Essential New Release: Jo Mango & Friends – Wrack Lines


CommonSpace music writer Jonathan Rimmer reviews a new EP from Jo Mango

THERE’S an argument to be made that art is most essential when it reflects modern life. It’s in that spirit that singer-songwriter Jo Mango releases her new EP ‘Wrack Lines’, with a little help from her friends.

Collaborating with Rachel Sermanni, RM Hubbert, Louis Abbott (Admiral Fallow) and The Pictish Trail for tracks on the EP, Jo is donating all profits made to Creative Carbon Scotland.

The move is inspired by her own carbon footprint, generated by thousands of miles of travel during the last festival season. It’s a thoughtful move from a thoughtful artist. Each track here is meditative in its own way, presenting singular images and moments in an impressionistic manner.

On ‘The Sky Exploded’ for example, the only exclusively solo track on the record, Jo reimagines a road trip through Arizona with only her guitar plucking along for company.

The other tracks here, augmented by her friends’ contributions, feel just as intimate, conveying her lonesome on-the-road experiences. The aptly named ‘Loneliness and Rhythm’ sees her trading vocals with Admiral Fallow’s Louis Abbott alongside six minutes of subtle piano lines and wandering acoustics.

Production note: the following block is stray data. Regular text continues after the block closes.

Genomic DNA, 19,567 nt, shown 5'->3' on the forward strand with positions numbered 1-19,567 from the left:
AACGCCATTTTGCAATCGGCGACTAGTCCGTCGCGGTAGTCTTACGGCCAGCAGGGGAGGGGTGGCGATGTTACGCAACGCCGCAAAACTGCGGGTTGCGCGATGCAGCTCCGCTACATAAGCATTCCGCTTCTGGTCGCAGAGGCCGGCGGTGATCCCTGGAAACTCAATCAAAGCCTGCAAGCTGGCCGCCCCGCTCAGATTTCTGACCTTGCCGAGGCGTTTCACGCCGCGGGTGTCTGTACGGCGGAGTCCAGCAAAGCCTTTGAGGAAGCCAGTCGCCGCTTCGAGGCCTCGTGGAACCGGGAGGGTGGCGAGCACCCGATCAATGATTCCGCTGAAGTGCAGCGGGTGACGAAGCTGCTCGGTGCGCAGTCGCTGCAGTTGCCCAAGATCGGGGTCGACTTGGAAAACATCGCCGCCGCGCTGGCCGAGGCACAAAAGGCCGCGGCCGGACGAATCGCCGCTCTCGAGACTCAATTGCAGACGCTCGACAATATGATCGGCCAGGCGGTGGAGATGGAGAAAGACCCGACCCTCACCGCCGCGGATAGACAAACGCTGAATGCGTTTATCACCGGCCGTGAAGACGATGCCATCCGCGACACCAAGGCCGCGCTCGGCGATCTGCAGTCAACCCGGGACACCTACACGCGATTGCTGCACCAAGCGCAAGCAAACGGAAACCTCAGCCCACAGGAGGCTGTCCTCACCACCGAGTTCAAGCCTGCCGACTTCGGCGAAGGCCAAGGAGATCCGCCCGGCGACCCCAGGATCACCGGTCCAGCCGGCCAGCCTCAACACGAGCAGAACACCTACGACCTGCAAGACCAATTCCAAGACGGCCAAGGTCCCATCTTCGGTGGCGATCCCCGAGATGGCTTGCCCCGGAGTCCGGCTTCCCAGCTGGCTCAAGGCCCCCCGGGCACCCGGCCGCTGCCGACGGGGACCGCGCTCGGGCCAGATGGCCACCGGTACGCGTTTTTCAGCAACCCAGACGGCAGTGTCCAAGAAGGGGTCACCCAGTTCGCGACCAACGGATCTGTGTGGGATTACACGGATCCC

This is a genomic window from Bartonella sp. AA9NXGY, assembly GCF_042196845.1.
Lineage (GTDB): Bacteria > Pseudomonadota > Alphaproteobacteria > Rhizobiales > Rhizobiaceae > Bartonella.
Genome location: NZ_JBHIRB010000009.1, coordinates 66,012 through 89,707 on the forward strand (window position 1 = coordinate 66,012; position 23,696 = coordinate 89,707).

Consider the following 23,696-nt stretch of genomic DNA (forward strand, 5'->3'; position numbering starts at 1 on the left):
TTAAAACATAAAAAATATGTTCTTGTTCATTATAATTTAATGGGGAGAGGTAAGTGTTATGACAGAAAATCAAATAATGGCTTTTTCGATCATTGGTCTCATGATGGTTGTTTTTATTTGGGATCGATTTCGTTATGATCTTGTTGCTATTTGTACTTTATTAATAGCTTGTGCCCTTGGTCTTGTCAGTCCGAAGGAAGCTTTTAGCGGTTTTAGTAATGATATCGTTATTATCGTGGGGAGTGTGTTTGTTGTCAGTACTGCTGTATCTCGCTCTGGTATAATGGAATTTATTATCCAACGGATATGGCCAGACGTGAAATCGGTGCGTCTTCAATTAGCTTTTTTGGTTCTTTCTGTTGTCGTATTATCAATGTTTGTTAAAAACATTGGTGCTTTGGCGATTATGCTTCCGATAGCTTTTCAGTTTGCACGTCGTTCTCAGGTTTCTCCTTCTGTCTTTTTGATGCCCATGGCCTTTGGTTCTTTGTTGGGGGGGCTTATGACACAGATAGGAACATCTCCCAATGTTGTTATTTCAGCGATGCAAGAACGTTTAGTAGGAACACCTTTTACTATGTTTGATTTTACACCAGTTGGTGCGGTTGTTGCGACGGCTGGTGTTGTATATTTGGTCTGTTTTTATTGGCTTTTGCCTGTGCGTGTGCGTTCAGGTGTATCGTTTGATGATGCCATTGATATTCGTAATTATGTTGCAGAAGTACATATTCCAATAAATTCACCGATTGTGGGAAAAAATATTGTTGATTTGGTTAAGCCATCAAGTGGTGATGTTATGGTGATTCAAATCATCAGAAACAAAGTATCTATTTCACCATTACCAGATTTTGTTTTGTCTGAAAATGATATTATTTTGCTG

On ‘Sustain’, Jo’s voice feels so close you can practically feel her breath, as she asks the listener, “what to do but follow on and hope”.

These moments are frequent on the EP, and are always unerringly beautiful. Though the songs are personal – not to mention, Jo’s voice is noticeably well at the forefront of the mix – nothing is too intrusive or out of taste.

Despite its ethical motivations, there’s nothing patronising about Jo Mango’s rhetoric.

‘Believe Me I Know’, the upbeat collaboration with The Pictish Trail, is the only noticeable deviation due to its male-led vocal harmonies.

Though the EP is arranged less cohesively than her own albums, her clarity and personality as a songwriter shine through on every track. Despite its ethical motivations, there’s nothing patronising about Jo Mango’s rhetoric.

‘Wrack Lines’ is an evocative, and occasionally startling, depiction of her own experiences.

Sometimes, that’s all art needs to be.

Click here to visit Jo Mango’s website and download Wrack Lines.

Picture courtesy of Jo Mango & Friends